“Chorrord Ishkhanutyun” describes as “quite strange” former President Robert Kocharian’s latest interview in which he strongly criticized his successor Serzh Sarkisian’s plans to make sweeping changes in Armenia’s constitution. “The problem is not what he said,” explains the paper. “He said the right things. But he said that ‘the supremacy of one party will become an inevitable and enduring evil, a source of stagnation, and a tool for a reproduction of the vicious system.’ He also spoke of a ‘serious mistake whose consequences will be extremely dangerous for Armenia.’” Nevertheless, Kocharian gave no indications that he is ready to fight against the constitutional changes. This is so, the paper says, because “if he wins now he will not gain personal benefits and only Armenia will benefit from that.” “And if he wins in [the parliamentary elections due in] 2017 only he will benefit from that,” it says.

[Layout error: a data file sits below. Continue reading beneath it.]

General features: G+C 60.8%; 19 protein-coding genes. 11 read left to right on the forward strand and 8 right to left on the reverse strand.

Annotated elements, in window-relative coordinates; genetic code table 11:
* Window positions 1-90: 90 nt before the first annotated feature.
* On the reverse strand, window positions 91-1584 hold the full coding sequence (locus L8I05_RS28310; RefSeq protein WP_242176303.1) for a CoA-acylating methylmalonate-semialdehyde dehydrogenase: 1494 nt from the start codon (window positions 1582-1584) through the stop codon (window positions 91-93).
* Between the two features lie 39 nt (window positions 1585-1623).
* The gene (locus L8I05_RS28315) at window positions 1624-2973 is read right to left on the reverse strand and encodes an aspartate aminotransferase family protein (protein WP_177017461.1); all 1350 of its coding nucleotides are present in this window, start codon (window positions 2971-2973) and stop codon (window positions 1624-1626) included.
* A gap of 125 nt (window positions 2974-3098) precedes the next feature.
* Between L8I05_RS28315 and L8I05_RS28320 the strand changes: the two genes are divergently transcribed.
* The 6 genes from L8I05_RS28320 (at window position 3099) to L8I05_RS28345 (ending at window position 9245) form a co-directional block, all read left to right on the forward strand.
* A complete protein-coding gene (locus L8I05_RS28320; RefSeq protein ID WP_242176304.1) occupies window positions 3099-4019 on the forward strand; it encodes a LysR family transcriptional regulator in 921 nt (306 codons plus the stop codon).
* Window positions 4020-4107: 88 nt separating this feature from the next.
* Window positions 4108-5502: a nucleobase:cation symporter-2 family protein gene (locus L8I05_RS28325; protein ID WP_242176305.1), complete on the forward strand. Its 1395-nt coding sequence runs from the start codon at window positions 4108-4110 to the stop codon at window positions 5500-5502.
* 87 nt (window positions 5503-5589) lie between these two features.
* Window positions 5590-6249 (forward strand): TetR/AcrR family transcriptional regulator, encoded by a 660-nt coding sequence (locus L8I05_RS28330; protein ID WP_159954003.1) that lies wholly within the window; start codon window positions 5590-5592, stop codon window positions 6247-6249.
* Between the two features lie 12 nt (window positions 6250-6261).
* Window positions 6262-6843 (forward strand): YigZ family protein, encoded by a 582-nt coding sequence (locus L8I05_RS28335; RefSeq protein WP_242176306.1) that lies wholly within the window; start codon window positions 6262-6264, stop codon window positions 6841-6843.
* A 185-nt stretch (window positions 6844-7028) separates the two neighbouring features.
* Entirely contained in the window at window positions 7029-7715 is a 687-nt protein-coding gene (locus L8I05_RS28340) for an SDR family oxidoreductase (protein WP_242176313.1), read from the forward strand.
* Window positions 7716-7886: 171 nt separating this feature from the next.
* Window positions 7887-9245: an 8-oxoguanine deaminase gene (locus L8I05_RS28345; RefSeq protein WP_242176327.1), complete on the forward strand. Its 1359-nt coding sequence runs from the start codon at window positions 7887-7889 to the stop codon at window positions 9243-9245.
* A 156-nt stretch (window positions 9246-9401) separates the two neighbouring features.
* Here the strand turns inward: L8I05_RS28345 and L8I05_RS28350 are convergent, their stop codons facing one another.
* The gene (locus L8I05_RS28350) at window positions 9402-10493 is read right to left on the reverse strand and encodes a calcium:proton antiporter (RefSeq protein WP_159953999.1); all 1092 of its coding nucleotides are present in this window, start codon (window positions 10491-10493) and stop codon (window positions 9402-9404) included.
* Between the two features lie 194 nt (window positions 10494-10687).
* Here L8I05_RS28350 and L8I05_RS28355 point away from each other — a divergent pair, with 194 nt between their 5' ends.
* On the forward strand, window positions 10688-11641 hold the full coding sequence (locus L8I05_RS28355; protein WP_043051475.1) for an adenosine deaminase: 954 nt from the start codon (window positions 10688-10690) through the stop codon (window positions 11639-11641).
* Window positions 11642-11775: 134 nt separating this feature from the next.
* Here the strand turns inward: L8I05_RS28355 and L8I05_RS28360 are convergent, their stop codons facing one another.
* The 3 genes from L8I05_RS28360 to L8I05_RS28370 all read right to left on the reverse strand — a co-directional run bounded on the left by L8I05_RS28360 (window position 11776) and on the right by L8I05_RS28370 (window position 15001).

“Aravot” also comments on Kocharian’s “pathetic” concerns about one-party rule and other obstacles to democratization allegedly emanating from Sarkisian’s constitutional package. “None of us can believe that Kocharian has started thinking day and night about the establishment of democracy, elimination of economic monopolies, press freedom and human rights protection in our country because for ten consecutive years he showed how he fights against these principles,” editorializes the paper. It says that Kocharian rigged two presidential elections, committed human rights abuses, restricted press freedom and oversaw the March 2008 deadly crackdown on the Armenian opposition.
“Armenia cannot develop because it is locked in a conflict,” Poland’s ambassador in Yerevan, Jerzy Nowakowski, tells “Zhamanak.” “One should act very forcefully behind the scenes because the European Union and Poland in particular want to see peace on the border between Armenia and Azerbaijan and because these two states are part of the [EU’s] Eastern Partnership program.”